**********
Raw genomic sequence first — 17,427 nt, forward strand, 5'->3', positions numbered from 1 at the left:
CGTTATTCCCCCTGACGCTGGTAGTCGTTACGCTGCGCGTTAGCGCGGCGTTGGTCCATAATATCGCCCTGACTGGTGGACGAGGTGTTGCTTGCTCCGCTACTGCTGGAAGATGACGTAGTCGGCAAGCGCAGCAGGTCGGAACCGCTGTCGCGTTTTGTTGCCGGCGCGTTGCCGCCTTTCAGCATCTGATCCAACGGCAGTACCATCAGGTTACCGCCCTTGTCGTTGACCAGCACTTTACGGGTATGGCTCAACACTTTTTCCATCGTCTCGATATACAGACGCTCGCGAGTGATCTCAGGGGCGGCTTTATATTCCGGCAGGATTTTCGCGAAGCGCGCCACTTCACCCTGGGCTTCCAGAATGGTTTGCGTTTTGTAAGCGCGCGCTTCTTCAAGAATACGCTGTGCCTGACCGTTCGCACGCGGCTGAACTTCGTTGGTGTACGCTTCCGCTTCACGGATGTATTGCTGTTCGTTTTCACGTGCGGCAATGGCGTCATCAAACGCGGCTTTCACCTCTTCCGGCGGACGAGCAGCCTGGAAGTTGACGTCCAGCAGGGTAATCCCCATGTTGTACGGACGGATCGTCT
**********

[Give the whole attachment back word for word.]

Raw genomic sequence first — 17,427 nt, forward strand, 5'->3', positions numbered from 1 at the left:
CGTTATTCCCCCTGACGCTGGTAGTCGTTACGCTGCGCGTTAGCGCGGCGTTGGTCCATAATATCGCCCTGACTGGTGGACGAGGTGTTGCTTGCTCCGCTACTGCTGGAAGATGACGTAGTCGGCAAGCGCAGCAGGTCGGAACCGCTGTCGCGTTTTGTTGCCGGCGCGTTGCCGCCTTTCAGCATCTGATCCAACGGCAGTACCATCAGGTTACCGCCCTTGTCGTTGACCAGCACTTTACGGGTATGGCTCAACACTTTTTCCATCGTCTCGATATACAGACGCTCGCGAGTGATCTCAGGGGCGGCTTTATATTCCGGCAGGATTTTCGCGAAGCGCGCCACTTCACCCTGGGCTTCCAGAATGGTTTGCGTTTTGTAAGCGCGCGCTTCTTCAAGAATACGCTGTGCCTGACCGTTCGCACGCGGCTGAACTTCGTTGGTGTACGCTTCCGCTTCACGGATGTATTGCTGTTCGTTTTCACGTGCGGCAATGGCGTCATCAAACGCGGCTTTCACCTCTTCCGGCGGACGAGCAGCCTGGAAGTTGACGTCCAGCAGGGTAATCCCCATGTTGTACGGACGGATCGTCT